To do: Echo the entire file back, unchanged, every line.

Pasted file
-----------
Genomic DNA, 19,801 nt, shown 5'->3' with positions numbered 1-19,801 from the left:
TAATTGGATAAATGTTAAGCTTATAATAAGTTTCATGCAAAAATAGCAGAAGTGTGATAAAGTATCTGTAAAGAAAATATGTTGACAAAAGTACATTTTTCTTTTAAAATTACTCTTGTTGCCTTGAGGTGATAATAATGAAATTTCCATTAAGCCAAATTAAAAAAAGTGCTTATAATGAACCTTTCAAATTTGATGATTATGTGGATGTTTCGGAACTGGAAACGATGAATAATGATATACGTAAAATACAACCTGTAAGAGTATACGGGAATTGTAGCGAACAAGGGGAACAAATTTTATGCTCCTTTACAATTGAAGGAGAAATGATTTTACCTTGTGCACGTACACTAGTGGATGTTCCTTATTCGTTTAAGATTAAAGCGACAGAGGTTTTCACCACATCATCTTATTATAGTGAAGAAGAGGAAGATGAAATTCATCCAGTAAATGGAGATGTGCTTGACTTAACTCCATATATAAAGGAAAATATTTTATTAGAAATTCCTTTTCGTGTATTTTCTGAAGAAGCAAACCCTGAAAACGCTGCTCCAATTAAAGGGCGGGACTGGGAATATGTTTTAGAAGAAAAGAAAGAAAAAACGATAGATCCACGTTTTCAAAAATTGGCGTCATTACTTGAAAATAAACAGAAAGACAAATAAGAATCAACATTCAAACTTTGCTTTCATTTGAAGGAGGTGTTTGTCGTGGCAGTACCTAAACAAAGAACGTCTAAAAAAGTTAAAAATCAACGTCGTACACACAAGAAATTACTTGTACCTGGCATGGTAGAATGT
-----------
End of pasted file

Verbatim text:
Genomic DNA, 19,801 nt, shown 5'->3' with positions numbered 1-19,801 from the left:
TAATTGGATAAATGTTAAGCTTATAATAAGTTTCATGCAAAAATAGCAGAAGTGTGATAAAGTATCTGTAAAGAAAATATGTTGACAAAAGTACATTTTTCTTTTAAAATTACTCTTGTTGCCTTGAGGTGATAATAATGAAATTTCCATTAAGCCAAATTAAAAAAAGTGCTTATAATGAACCTTTCAAATTTGATGATTATGTGGATGTTTCGGAACTGGAAACGATGAATAATGATATACGTAAAATACAACCTGTAAGAGTATACGGGAATTGTAGCGAACAAGGGGAACAAATTTTATGCTCCTTTACAATTGAAGGAGAAATGATTTTACCTTGTGCACGTACACTAGTGGATGTTCCTTATTCGTTTAAGATTAAAGCGACAGAGGTTTTCACCACATCATCTTATTATAGTGAAGAAGAGGAAGATGAAATTCATCCAGTAAATGGAGATGTGCTTGACTTAACTCCATATATAAAGGAAAATATTTTATTAGAAATTCCTTTTCGTGTATTTTCTGAAGAAGCAAACCCTGAAAACGCTGCTCCAATTAAAGGGCGGGACTGGGAATATGTTTTAGAAGAAAAGAAAGAAAAAACGATAGATCCACGTTTTCAAAAATTGGCGTCATTACTTGAAAATAAACAGAAAGACAAATAAGAATCAACATTCAAACTTTGCTTTCATTTGAAGGAGGTGTTTGTCGTGGCAGTACCTAAACAAAGAACGTCTAAAAAAGTTAAAAATCAACGTCGTACACACAAGAAATTACTTGTACCTGGCATGGTAGAATGT